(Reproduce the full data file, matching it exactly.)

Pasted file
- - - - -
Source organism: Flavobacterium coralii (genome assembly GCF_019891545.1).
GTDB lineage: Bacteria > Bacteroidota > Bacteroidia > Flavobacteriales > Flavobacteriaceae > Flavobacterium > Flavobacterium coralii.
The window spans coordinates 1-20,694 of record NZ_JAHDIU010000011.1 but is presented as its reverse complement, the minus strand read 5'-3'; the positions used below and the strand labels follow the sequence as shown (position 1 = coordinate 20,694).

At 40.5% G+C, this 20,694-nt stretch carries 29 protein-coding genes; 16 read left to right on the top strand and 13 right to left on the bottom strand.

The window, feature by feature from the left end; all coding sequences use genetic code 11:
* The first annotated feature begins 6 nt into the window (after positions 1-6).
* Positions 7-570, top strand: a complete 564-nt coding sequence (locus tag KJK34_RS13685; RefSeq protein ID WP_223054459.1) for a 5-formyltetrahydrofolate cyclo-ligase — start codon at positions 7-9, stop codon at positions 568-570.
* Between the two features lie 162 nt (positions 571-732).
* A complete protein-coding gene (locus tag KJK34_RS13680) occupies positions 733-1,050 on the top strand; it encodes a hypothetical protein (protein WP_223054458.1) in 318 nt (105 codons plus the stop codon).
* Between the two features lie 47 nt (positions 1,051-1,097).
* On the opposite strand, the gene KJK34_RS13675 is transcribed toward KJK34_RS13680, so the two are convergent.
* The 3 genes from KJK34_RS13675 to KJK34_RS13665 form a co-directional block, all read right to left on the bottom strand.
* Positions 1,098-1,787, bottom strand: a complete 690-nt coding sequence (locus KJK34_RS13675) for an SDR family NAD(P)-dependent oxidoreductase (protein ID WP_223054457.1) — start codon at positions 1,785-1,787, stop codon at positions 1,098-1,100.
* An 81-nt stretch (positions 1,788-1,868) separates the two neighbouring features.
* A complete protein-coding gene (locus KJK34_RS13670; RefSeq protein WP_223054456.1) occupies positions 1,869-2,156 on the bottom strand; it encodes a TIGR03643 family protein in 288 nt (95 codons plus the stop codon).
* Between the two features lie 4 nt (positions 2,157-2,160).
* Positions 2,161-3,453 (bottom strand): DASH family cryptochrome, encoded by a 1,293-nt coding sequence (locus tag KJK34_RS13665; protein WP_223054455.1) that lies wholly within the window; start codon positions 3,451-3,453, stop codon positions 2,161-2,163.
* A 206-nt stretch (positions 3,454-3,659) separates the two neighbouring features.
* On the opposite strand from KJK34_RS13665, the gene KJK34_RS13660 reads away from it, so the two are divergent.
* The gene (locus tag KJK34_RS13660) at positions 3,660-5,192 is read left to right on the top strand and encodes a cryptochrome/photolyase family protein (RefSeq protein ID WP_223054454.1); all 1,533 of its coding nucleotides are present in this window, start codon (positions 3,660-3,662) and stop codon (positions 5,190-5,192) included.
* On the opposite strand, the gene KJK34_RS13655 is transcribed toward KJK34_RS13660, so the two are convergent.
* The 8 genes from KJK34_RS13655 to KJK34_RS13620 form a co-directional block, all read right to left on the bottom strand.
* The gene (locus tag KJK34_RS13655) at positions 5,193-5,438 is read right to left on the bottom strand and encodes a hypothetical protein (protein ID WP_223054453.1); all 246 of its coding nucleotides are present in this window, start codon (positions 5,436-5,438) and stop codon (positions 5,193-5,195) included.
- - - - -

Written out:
Source organism: Flavobacterium coralii (genome assembly GCF_019891545.1).
GTDB lineage: Bacteria > Bacteroidota > Bacteroidia > Flavobacteriales > Flavobacteriaceae > Flavobacterium > Flavobacterium coralii.
The window spans coordinates 1-20,694 of record NZ_JAHDIU010000011.1 but is presented as its reverse complement, the minus strand read 5'-3'; the positions used below and the strand labels follow the sequence as shown (position 1 = coordinate 20,694).

At 40.5% G+C, this 20,694-nt stretch carries 29 protein-coding genes; 16 read left to right on the top strand and 13 right to left on the bottom strand.

The window, feature by feature from the left end; all coding sequences use genetic code 11:
* The first annotated feature begins 6 nt into the window (after positions 1-6).
* Positions 7-570, top strand: a complete 564-nt coding sequence (locus tag KJK34_RS13685; RefSeq protein ID WP_223054459.1) for a 5-formyltetrahydrofolate cyclo-ligase — start codon at positions 7-9, stop codon at positions 568-570.
* Between the two features lie 162 nt (positions 571-732).
* A complete protein-coding gene (locus tag KJK34_RS13680) occupies positions 733-1,050 on the top strand; it encodes a hypothetical protein (protein WP_223054458.1) in 318 nt (105 codons plus the stop codon).
* Between the two features lie 47 nt (positions 1,051-1,097).
* On the opposite strand, the gene KJK34_RS13675 is transcribed toward KJK34_RS13680, so the two are convergent.
* The 3 genes from KJK34_RS13675 to KJK34_RS13665 form a co-directional block, all read right to left on the bottom strand.
* Positions 1,098-1,787, bottom strand: a complete 690-nt coding sequence (locus KJK34_RS13675) for an SDR family NAD(P)-dependent oxidoreductase (protein ID WP_223054457.1) — start codon at positions 1,785-1,787, stop codon at positions 1,098-1,100.
* An 81-nt stretch (positions 1,788-1,868) separates the two neighbouring features.
* A complete protein-coding gene (locus KJK34_RS13670; RefSeq protein WP_223054456.1) occupies positions 1,869-2,156 on the bottom strand; it encodes a TIGR03643 family protein in 288 nt (95 codons plus the stop codon).
* Between the two features lie 4 nt (positions 2,157-2,160).
* Positions 2,161-3,453 (bottom strand): DASH family cryptochrome, encoded by a 1,293-nt coding sequence (locus tag KJK34_RS13665; protein WP_223054455.1) that lies wholly within the window; start codon positions 3,451-3,453, stop codon positions 2,161-2,163.
* A 206-nt stretch (positions 3,454-3,659) separates the two neighbouring features.
* On the opposite strand from KJK34_RS13665, the gene KJK34_RS13660 reads away from it, so the two are divergent.
* The gene (locus tag KJK34_RS13660) at positions 3,660-5,192 is read left to right on the top strand and encodes a cryptochrome/photolyase family protein (RefSeq protein ID WP_223054454.1); all 1,533 of its coding nucleotides are present in this window, start codon (positions 3,660-3,662) and stop codon (positions 5,190-5,192) included.
* On the opposite strand, the gene KJK34_RS13655 is transcribed toward KJK34_RS13660, so the two are convergent.
* The 8 genes from KJK34_RS13655 to KJK34_RS13620 form a co-directional block, all read right to left on the bottom strand.
* The gene (locus tag KJK34_RS13655) at positions 5,193-5,438 is read right to left on the bottom strand and encodes a hypothetical protein (protein ID WP_223054453.1); all 246 of its coding nucleotides are present in this window, start codon (positions 5,436-5,438) and stop codon (positions 5,193-5,195) included.